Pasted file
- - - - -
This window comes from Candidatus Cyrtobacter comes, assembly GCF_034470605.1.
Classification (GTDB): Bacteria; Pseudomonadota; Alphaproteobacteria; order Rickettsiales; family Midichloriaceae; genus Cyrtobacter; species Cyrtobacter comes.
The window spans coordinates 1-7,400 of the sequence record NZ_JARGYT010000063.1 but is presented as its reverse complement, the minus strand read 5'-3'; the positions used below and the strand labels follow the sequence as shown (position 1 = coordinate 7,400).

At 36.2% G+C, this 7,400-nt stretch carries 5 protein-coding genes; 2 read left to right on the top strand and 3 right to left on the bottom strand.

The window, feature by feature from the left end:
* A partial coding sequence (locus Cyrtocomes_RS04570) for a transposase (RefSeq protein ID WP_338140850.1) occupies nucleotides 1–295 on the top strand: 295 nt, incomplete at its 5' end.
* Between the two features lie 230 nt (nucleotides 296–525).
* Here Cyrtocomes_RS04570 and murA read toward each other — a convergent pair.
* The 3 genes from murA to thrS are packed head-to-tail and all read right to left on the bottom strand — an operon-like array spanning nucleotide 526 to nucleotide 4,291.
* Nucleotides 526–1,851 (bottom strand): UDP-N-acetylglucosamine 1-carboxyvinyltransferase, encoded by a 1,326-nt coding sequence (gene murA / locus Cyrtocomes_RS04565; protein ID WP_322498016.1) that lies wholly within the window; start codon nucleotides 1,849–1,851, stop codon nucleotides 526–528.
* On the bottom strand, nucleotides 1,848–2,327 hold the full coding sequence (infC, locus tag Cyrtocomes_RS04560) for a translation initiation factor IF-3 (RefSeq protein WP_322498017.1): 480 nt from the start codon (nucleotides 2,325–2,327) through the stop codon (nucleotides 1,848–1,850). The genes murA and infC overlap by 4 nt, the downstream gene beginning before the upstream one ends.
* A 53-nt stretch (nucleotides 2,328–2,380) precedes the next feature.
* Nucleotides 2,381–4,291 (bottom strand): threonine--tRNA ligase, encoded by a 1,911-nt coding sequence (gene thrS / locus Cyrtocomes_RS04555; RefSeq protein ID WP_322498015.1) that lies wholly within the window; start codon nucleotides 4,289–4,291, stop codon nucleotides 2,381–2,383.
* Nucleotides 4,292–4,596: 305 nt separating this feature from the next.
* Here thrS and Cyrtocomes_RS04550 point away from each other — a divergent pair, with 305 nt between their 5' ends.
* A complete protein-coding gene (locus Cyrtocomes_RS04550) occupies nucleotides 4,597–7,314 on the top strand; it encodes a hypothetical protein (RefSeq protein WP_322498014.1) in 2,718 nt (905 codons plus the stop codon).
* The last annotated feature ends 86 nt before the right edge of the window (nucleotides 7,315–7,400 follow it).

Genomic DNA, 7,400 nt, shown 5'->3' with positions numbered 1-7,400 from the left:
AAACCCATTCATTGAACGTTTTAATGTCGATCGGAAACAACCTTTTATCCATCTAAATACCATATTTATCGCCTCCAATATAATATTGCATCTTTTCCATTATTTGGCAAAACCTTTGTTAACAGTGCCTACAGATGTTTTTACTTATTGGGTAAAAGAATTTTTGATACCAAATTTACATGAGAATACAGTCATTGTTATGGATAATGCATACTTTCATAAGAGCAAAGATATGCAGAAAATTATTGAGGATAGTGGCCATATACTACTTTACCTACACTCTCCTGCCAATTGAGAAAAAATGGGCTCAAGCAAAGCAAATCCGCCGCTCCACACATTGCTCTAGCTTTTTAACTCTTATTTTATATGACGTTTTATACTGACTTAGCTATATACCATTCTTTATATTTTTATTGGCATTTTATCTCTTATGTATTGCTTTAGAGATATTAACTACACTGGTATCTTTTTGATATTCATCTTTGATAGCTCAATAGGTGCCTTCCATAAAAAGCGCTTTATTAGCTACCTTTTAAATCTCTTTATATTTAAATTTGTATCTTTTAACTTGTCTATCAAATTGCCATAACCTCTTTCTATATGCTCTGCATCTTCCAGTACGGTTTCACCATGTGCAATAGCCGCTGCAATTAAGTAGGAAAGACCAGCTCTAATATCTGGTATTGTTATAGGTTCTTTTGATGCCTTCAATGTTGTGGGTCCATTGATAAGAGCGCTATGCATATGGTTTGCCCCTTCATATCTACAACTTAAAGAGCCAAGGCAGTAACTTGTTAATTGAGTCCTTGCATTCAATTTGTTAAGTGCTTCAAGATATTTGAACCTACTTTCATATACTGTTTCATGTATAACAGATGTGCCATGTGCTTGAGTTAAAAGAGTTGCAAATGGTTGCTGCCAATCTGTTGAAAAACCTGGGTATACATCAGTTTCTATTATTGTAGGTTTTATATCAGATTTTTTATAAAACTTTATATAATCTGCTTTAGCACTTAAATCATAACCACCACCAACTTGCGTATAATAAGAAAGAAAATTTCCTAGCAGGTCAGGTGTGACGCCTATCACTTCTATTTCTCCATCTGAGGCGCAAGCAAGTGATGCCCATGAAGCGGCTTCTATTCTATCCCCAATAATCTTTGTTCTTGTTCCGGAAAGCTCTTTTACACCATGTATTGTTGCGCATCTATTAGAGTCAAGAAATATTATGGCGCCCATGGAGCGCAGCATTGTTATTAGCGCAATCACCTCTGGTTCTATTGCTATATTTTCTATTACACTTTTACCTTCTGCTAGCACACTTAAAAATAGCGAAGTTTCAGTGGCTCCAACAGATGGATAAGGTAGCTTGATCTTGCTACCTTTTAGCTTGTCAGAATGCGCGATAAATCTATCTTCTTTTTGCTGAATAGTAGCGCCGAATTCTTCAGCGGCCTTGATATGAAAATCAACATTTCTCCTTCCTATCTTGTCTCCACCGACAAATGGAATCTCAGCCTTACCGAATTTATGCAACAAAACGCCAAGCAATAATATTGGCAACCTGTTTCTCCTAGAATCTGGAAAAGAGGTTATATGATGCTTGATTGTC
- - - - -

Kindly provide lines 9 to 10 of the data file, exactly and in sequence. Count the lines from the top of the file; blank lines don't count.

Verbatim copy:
* The 3 genes from murA to thrS are packed head-to-tail and all read right to left on the bottom strand — an operon-like array spanning nucleotide 526 to nucleotide 4,291.
* Nucleotides 526–1,851 (bottom strand): UDP-N-acetylglucosamine 1-carboxyvinyltransferase, encoded by a 1,326-nt coding sequence (gene murA / locus Cyrtocomes_RS04565; protein ID WP_322498016.1) that lies wholly within the window; start codon nucleotides 1,849–1,851, stop codon nucleotides 526–528.